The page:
Sachkhere , Katskhi pillar
Sachkhere Municipality, Sachkhere
Sachkhere is located 170 km West of state capital Tbilisi, in the basin of river Kvirila, 500-550 meters above sea level. Total area covers 973 km² a and has a population of approximately 6140 people (2014). The roads of strategic importance connect the town with Gomi Village and to Zestaponi respectively.
Sachkhere Municipality separated from Western Georgia region back in 1939. Today the district comprises 13 administration units with 54,866 inhabitants: Argveti, Gorisa, Sairxe, Merjevi, Sareki, Cxomareti, Chixa, Chala, Koreti, Chalovani, Korbouli, Jalaurta and Sachkhere. From the North it is boarded by Oni and Ambrolauri, from South-by Khashuri and Kharagauli, from the East-by Java and Kareli, and from the West by Chiatura.
Georgian Prince and Cartographer of the 17th century- Vakhushti Batonishvili first mentions Sachkhere in his historical sources, referring to it as a settlement and an important trading center of late feudal era. French traveller Jean Chardin and European missionaries indicate in historical records that Sachkere is situated on the trade route, that starts from Iran and India and leads to the West Georgia, crossing Likhi mountains via Cheratkhevi gorge.
The Poet and King of Imereti Archil II also underlines strategic location of the town in his historical Poem ‘Dispute of Rustaveli and Teimuraz’ (1712), where Sachkhere is represented as the connecting link between East and West.
1830s Sachkhere was owned by the noble families of Tsereteli and mostly inhabited by Georgians and Armenians. By 1926, the community of Sachkhere covered 142,9 km² comprising 15 villages with a population of 8103 people. The settlement was officially declared as a town in 1964. During the Soviet Period food and light industries were developed here. Factories, wineries, canneries, a cotton mill, railway station and various small enterprises were gradually built.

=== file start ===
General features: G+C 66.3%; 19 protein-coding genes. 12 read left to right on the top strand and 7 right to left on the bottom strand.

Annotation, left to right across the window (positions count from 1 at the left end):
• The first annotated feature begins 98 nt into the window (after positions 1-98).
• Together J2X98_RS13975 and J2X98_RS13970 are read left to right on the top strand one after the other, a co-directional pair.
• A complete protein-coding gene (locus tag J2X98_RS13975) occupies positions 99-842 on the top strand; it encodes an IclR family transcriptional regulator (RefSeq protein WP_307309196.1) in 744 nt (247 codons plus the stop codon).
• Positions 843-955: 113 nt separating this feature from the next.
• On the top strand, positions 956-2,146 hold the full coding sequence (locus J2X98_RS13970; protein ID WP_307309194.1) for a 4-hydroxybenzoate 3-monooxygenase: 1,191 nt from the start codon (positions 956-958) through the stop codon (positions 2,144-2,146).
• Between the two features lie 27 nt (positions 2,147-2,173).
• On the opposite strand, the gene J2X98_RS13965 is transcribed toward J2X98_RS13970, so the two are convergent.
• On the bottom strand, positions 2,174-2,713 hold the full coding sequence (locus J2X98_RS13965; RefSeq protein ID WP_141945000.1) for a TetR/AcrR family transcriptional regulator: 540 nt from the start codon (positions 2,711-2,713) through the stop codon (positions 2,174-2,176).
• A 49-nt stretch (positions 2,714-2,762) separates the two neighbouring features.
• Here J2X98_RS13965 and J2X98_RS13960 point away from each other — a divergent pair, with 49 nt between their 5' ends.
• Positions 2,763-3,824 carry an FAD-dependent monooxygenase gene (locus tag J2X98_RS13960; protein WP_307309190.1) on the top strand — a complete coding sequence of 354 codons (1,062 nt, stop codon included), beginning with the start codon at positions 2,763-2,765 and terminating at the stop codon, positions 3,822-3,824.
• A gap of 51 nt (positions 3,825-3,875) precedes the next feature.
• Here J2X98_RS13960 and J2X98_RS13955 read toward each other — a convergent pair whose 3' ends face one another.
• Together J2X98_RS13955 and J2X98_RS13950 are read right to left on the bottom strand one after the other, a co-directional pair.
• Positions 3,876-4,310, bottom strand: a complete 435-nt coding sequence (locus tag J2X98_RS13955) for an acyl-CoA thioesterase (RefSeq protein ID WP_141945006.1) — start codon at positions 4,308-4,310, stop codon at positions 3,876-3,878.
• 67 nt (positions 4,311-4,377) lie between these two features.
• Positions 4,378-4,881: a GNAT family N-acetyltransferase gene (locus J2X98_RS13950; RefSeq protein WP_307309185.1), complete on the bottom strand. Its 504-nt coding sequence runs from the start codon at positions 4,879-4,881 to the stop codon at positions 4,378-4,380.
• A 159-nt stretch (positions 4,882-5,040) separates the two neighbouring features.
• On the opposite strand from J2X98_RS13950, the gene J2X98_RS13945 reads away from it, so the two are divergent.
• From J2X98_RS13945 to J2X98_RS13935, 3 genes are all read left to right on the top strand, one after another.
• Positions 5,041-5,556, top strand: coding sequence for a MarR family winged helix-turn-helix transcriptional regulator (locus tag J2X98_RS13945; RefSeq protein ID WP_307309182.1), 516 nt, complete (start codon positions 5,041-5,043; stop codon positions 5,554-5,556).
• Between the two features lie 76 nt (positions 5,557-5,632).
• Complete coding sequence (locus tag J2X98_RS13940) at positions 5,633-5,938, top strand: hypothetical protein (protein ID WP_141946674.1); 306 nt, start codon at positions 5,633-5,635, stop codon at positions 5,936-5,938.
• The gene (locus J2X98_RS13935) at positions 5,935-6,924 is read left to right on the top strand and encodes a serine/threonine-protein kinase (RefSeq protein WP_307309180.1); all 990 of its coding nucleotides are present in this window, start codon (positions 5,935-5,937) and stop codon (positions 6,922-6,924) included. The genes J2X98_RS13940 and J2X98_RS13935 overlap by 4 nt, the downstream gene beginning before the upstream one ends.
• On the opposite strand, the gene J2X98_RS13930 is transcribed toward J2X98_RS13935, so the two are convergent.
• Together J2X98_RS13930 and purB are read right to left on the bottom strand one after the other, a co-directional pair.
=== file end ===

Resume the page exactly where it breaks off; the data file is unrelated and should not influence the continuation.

The municipality of Sachkhere has approximately 127 historic monuments and cultural attractions. One of them-Jruchi monastery is of international significance, 26-republic and the rest 100-of local significance:
Archaeological excavations discovered the remains of three periods’ settlement here: Early Bronze Age, Late Bronze Age-Early Iron Age and Early Antiquity. Also were found: ancient cemeteries, agricultural tools, bronze weapons, gold and silver jewelry, pottery, Roman coins.
The archaeological monument was almost completely destroyed in the 1991 Racha earthquake and underwent extensive restoration work in 2019. The fortress was given the Category of National Importance in May 11, 2018.
Working hours: Everyday, except Monday, 10:00-17:00
Ticket price: 0.50 GEL, Guided tours – 1 GEL
Working hours: Everyday except Monday, 10:00-18:00
Ticket price: Adult -1 GEL, students and schoolchildren -0.50 GEL
Working hours: Everyday, except Monday, 10:00-18:00
Ticket price: Free admission:
The Railway Line in Sachkhere-the railway network was built at the initiative of the famous Georgian philanthropist- Elisabeth Tsereteli in 1904. The station was destroyed during 1991 Racha earthquake, but the government restored it to original form in 2000. Elizabeth Tsereteli's palace is also preserved in Sachkhere.
There are also these Cultural Heritage Monuments and Historical Buildings in Sachkhere Municipality worth visiting:
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